The results indicate that none of those two factors were strongly linked to the acoustic differences in the calls. The most likely explanation is that the differences happen due to cultural drift. The bats are teaching a way to speak to their children that is slightly different from what their neighbors speak, even if the neighbors are genetically similar and live in a similar environment.

As an animal’s call is an important variable during mating, this may eventually lead to reproductive isolation even without genetic differences. Culture can also shape evolution!

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Xie, L.; Sun, K.; Jiang, T.; Liu, S.; Lu, G.; Jin, L.; Feng, J. (2017) The effects of cultural drift on geographic variation in echolocation calls of the Chinese rufous horseshoe bat (Rhinolophus sinicus)Ethology 123(8): 532-541.

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Filed under Behavior, Evolution, mammals, Uncategorized

Friday Fellow: Red Panda

by Piter Kehoma Boll

One of the cutest animals on the world, or perhaps the cutest in fact, the red panda (Ailurus fulgens) is today’s Friday Fellow.

"Hello! I'm the cutest thing you've ever met!" Photo by Wikimedia user Kuribo.*

“Hello! I’m the cutest thing you’ve ever met!” Photo by Wikimedia user Kuribo.**

The red panda is endemic to temperate forests of the Himalayas in Nepal, China, India, Bhutan and Myanmar. It has, therefore, a considerably small range and prefers areas with a higher bamboo cover.

Despite its cuteness, the red panda’s wild population is declining, with less than 10 thousand individuals remaining, although a more accurate measurement is hard to achieve because local people tend to confuse other small carnivores with the red panda, which may lead to an overestimation of the population size. It is listed as an endangered species in the IUCN’s Red List and the main threats to its survival are habitat loss and fragmentation, inbreeding depression and poaching.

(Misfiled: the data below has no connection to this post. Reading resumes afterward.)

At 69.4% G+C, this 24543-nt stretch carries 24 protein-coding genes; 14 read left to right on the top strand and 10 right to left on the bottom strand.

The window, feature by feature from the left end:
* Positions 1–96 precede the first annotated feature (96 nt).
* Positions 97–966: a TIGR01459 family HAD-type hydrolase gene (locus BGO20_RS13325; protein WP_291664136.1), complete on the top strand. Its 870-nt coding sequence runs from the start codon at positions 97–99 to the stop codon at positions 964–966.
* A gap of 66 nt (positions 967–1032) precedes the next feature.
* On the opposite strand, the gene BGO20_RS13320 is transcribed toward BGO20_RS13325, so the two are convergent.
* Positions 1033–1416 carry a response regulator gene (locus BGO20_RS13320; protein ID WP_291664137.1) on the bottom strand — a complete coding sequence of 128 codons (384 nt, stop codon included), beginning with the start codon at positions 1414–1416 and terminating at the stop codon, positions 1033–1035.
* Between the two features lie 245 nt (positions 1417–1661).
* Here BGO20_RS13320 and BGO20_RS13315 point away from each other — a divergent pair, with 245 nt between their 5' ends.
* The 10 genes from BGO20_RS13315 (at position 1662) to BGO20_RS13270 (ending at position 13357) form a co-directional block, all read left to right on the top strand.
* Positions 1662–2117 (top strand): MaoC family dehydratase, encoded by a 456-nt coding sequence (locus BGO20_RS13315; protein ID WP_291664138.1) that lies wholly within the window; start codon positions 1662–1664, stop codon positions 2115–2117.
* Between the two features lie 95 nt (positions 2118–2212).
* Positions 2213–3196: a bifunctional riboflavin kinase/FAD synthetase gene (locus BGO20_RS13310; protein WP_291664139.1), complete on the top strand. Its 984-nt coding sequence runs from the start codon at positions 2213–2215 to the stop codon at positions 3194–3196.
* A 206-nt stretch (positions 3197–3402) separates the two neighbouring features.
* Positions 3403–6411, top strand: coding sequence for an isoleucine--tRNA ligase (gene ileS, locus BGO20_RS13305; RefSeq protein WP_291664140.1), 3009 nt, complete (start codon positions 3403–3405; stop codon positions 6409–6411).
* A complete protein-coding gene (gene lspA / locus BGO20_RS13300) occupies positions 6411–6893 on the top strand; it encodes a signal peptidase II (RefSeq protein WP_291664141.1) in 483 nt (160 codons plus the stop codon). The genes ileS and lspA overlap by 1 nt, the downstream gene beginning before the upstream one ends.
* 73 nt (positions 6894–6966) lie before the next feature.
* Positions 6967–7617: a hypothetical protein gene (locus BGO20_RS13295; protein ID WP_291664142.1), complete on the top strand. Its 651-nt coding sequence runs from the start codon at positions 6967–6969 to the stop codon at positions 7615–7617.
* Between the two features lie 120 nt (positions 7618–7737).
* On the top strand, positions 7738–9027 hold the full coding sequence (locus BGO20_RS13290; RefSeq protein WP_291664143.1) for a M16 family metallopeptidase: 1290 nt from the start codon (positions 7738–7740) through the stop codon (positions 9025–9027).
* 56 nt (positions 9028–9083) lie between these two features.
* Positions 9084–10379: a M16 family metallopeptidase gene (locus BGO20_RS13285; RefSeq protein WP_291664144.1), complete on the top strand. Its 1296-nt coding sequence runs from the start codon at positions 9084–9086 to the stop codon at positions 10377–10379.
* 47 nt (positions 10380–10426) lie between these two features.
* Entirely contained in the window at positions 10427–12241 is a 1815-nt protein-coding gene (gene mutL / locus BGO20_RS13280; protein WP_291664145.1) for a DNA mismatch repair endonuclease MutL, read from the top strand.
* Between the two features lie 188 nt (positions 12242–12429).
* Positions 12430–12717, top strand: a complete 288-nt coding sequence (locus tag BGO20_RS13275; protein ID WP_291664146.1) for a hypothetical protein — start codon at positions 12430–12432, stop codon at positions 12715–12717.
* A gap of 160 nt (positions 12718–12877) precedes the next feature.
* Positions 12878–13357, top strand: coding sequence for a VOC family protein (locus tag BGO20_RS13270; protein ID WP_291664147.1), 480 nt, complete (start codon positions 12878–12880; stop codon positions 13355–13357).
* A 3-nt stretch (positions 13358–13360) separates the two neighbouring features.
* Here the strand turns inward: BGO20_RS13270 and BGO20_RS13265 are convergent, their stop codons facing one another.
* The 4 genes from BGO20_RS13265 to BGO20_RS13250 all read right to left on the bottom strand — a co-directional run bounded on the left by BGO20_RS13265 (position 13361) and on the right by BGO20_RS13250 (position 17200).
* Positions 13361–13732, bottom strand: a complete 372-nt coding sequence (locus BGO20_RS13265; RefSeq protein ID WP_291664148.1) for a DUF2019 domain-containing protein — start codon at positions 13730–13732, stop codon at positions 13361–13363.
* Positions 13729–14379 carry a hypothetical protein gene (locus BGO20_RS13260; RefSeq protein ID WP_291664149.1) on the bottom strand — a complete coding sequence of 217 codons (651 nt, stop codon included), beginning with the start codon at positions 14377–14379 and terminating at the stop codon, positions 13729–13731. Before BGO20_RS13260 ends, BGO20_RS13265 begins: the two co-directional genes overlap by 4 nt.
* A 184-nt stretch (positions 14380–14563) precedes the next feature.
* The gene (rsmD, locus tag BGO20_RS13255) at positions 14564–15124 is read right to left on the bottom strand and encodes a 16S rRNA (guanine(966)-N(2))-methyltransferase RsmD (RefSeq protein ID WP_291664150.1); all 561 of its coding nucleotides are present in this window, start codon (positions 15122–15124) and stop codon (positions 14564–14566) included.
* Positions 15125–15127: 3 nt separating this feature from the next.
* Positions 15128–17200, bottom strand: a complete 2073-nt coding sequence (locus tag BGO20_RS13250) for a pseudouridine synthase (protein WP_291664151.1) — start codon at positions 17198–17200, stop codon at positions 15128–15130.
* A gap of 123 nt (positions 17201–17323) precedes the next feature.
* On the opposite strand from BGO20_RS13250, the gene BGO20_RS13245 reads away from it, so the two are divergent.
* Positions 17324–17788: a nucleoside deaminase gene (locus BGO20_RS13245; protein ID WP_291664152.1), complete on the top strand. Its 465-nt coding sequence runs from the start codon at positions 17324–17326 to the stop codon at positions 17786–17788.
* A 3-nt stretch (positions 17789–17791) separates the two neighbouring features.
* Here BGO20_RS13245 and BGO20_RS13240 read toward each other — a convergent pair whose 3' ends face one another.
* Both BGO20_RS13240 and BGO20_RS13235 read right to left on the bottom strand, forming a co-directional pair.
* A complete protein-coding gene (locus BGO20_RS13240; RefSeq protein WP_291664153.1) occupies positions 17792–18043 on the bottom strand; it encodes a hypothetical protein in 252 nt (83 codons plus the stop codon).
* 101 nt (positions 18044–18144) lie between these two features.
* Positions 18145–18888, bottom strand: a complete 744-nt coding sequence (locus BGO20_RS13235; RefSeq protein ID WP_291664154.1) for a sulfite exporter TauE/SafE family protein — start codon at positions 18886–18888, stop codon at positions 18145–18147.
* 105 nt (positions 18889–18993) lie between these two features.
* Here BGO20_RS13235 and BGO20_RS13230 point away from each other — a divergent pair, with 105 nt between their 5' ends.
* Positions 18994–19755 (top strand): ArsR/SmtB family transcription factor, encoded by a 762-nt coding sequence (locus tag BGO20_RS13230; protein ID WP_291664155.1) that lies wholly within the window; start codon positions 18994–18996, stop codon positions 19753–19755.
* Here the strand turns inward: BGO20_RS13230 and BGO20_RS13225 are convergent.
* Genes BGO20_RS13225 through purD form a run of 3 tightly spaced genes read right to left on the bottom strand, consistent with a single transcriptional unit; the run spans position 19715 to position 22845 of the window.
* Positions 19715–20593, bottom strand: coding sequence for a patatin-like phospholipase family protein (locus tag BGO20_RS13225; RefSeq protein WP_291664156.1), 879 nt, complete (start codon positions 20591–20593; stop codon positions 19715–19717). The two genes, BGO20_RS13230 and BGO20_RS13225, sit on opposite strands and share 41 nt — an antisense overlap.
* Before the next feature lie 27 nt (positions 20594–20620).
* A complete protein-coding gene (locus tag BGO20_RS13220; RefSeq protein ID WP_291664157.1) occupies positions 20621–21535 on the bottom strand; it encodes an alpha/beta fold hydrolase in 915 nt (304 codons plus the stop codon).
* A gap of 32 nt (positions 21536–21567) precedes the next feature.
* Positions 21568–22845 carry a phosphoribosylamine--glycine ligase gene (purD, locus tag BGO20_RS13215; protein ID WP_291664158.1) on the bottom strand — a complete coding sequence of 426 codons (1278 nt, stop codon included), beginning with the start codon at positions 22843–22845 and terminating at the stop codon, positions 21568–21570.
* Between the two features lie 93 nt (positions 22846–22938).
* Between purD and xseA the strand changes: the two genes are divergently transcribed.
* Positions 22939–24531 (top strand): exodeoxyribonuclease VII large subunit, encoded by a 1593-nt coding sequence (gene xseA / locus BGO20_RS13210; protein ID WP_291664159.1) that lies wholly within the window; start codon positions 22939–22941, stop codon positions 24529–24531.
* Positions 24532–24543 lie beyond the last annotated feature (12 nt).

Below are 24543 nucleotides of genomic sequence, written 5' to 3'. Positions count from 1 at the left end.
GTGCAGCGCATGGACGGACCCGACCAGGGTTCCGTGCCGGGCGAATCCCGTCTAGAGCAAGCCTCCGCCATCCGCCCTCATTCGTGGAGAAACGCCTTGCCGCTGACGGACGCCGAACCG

As the giant panda’s, the red panda’s main food is bamboo, but it also eats fruits, eggs and small animals, such as insects and small mammals.

Red pandas love bamboo. Photo by Wikipedia user Colegota.*

Red pandas love bamboo. Photo by Wikipedia user Colegota.*

The taxonomic classification of the red panda was a headache for a long time. It has been placed among the bears (Ursidae) and the raccoons (Procyonidae), but molecular studies indicated that it belongs to its own family, Ailuridae, which is closely related to Procyonidae, Mustelidae (weasels) and Mephitidae (skunks).

Being so cute and only slightly larger than an average domestic cat, as well as easily adaptable to live in captivity, it’s strange that the red panda has not become popular as a pet.

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Pradhan, S.; Saha, G. K.; Khan, J. A. 2001. Ecology of the red panda Ailurus fulgens in the Singhalila National Park, Darjeeling, India. Biological Conservation, 98(1): 11-18.

Wikipedia. Red Panda. Available at: <https://en.wikipedia.org/wiki/Red_panda&gt;. Access on January 28, 2016.

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Filed under Conservation, Friday Fellow